ISIS’s Second Front in Syria

Key Takeaway:

ISIS has sustained its campaign in the countryside of Deir ez-Zour province throughout its escalation in Iraq, indicating its continued prioritization of this military effort inside of Syria despite increased pressure from the regime. Although it is possible that ISIS will take an operational pause in Syria to solidify its control and absorb its gains in Iraq, it is likely to move swiftly in a renewed offensive fully to rout JN and rebel forces from the Deir ez-Zour countryside and firmly to establish the lines of control and oil reserves within its state.
After the fall of Mosul, widespread celebrations were held throughout ISIS-held territory within Syria in the Aleppo strongholds of  Jarablusal BabManbijDeir Heifer, and Maskana, with a full parade held in ar-Raqqa. ISIS social media outlets reported wildly on the ongoing advances in Iraq, using the hashtag #SykesPicotOver to celebrate the game-changing successes achieved in Iraq. In addition to the outpouring of support on social media and in the streets of ISIS’s Syrian territory, ISIS commander in northern Syria Omar al-Shishani issued a “general communication” urging support for our “brothers in Mosul.” These celebrations indicate the cross-border resonance of ISIS operations in Iraq and Syria.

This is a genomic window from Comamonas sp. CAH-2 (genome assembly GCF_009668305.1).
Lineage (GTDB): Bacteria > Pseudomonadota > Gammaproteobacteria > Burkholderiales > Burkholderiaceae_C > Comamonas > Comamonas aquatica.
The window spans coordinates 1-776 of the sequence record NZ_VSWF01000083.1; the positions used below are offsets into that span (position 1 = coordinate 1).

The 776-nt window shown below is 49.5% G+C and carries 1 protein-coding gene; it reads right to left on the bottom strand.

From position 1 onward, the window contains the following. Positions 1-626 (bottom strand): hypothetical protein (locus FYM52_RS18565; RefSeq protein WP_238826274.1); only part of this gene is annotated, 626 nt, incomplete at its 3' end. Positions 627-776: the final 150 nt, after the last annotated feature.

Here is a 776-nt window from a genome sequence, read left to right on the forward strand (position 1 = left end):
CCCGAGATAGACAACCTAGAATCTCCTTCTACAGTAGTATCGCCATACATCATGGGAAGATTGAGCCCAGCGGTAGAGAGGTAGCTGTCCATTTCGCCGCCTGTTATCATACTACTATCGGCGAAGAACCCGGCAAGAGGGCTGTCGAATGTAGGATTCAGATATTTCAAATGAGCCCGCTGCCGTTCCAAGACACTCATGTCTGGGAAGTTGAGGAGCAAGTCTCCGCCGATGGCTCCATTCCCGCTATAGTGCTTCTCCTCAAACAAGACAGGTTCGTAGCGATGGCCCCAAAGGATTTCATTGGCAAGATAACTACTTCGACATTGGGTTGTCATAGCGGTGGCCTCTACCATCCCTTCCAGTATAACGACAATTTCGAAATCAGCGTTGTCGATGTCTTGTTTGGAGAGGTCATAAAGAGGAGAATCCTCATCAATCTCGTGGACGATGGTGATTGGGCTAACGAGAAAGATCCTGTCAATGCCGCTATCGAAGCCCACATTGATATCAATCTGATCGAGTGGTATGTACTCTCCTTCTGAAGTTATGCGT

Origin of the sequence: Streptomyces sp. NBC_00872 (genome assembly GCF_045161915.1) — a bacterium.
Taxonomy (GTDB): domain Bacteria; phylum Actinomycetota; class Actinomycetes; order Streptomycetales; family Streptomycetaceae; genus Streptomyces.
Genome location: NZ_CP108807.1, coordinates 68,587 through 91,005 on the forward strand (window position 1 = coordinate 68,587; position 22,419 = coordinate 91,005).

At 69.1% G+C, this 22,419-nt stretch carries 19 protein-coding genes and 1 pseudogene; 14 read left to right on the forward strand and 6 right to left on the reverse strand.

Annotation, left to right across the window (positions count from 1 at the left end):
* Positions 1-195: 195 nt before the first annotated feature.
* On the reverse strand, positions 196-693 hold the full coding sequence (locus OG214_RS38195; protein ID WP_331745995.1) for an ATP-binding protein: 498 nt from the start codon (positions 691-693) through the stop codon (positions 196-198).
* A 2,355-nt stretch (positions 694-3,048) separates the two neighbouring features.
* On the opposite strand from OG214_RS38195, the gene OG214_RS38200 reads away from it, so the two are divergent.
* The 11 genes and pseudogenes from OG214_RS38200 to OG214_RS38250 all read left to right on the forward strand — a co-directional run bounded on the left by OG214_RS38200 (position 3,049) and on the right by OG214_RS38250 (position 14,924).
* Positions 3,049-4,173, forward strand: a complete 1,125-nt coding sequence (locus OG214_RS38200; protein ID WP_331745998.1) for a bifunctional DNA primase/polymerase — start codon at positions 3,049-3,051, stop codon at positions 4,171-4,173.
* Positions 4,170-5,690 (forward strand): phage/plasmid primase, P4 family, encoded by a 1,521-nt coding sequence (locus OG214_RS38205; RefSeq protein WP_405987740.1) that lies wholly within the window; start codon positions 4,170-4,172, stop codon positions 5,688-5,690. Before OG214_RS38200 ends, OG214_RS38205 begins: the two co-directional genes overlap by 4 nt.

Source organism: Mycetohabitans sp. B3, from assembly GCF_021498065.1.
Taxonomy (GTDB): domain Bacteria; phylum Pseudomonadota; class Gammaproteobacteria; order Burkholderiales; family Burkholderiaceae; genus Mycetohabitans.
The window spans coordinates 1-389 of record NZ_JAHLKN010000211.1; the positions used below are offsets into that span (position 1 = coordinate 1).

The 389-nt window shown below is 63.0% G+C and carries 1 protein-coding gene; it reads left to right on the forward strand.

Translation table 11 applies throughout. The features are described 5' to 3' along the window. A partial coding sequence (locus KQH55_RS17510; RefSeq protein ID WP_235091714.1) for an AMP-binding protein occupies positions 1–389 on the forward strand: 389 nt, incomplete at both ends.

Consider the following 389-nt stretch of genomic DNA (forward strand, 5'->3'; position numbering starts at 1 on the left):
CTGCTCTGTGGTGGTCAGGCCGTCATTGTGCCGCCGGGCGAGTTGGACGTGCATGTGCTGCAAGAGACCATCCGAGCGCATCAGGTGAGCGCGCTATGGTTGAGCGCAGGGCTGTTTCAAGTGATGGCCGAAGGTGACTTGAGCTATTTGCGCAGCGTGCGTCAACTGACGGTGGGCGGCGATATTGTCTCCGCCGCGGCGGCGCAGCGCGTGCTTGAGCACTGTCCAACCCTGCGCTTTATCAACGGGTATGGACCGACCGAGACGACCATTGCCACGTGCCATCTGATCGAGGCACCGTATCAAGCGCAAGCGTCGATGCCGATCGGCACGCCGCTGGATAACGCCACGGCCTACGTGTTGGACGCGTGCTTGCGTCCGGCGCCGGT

Raqqa & Aleppo
ISIS firmly solidified its control over the de-facto capital of its emirate in ar-Raqqa city in early 2014. While local resistance to ISIS rule has continued, it has been limited to low-level clashes and civilian protests that have fallen short of posing a threat to ISIS’s control in the area. In northern ar-Raqqa province Kurdish YPG forces regularly target ISIS positions in the countryside surrounding the Tel Abyad border crossing with Turkey, but ISIS has been able to maintain control of the crossing and has engaged in a number of vicious reprisal attacks including executions and kidnapping of Kurdish civilians in an attempt to deter future offensive raids. Tel Abyad is a key strategic location for ISIS, likely serving as a transit point for foreign fighters and supplies into ISIS’s ar-Raqqa stronghold.


Offsite Authors: 
Jenny Cafarella
Valerie Szybala